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Supreme Court clarifies scope of the cartel prohibition

Home Insights Supreme Court clarifies scope of the cartel prohibition

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Published on: April 02, 2020


The Supreme Court's long-awaited decision in the real estate agency price fixing case has been released this morning (decision available here).
This was the final appeal by two of the original 13 real estate agencies prosecuted by the Commerce Commission for price fixing. The Commerce Commission alleged that by agreeing to pass on Trade Me's fees for advertising properties to house vendors, the real estate agencies had breached the prohibition on price fixing in the Commerce Act.
The original decision from the High Court held this arrangement was not sufficient to fix or control the price of real estate services, however, this was overturned by the Court of Appeal, which decided that the arrangement was sufficient for breach, even though:

  • the agreement was not to fix the total price, but only a small proportion of it;
  • the parties retained some discretion to depart from the arrangement.

The Supreme Court has upheld the decision of the Court of Appeal finding:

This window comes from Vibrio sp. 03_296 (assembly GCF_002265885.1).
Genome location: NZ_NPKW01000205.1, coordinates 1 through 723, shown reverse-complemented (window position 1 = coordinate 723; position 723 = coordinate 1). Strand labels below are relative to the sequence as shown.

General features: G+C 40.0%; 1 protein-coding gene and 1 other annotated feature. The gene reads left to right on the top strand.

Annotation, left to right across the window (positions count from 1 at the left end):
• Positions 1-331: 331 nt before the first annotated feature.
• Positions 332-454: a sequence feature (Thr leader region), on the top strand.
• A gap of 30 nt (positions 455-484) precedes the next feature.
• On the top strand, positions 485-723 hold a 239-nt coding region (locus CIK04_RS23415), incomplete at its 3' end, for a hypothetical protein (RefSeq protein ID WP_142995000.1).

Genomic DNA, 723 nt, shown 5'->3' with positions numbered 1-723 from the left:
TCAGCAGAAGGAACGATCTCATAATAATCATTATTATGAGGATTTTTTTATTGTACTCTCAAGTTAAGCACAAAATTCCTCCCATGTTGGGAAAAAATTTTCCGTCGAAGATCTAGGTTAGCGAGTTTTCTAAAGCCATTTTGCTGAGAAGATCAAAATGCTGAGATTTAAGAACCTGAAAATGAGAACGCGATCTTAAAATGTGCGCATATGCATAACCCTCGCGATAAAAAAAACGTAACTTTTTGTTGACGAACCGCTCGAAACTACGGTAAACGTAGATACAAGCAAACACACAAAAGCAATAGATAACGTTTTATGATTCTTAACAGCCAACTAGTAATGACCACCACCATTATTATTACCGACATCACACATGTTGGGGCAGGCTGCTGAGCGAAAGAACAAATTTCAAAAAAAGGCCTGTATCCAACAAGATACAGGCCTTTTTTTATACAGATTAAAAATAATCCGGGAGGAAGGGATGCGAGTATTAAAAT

• "there was an apparent meeting of the minds of the representatives of the Hamilton agencies at [a meeting between them], from which arose an expectation that.. none of the Hamilton agencies would continue to offer, as a default option, the absorption of the Trade Me listing fee";
  • the fact that the agencies retained some discretion to depart from that default option did not remove the arrangement from the scope of the price fixing prohibition (as the "agencies were restrained by the agreed position of adopting vendor funding as the default option");
  • that "although the arrangement related to a mathematically small component of the overall charges by the Hamilton agencies to customers who successfully sold their properties, it was nevertheless a sufficiently significant component of the overall price to bring the arrangement within the ambit of [the price fixing prohibition]".

This decision will have important implications for the interpretation of New Zealand's cartel prohibitions, and we will publish a further article with our assessment shortly. 

This article is intended only to provide a summary of the subject covered. It does not purport to be comprehensive or to provide legal advice. No person should act in reliance on any statement contained in this publication without first obtaining specific professional advice. If you require any advice or further information on the subject matter of this newsletter, please contact the partner/solicitor in the firm who normally advises you, or alternatively contact one of the partners listed below.

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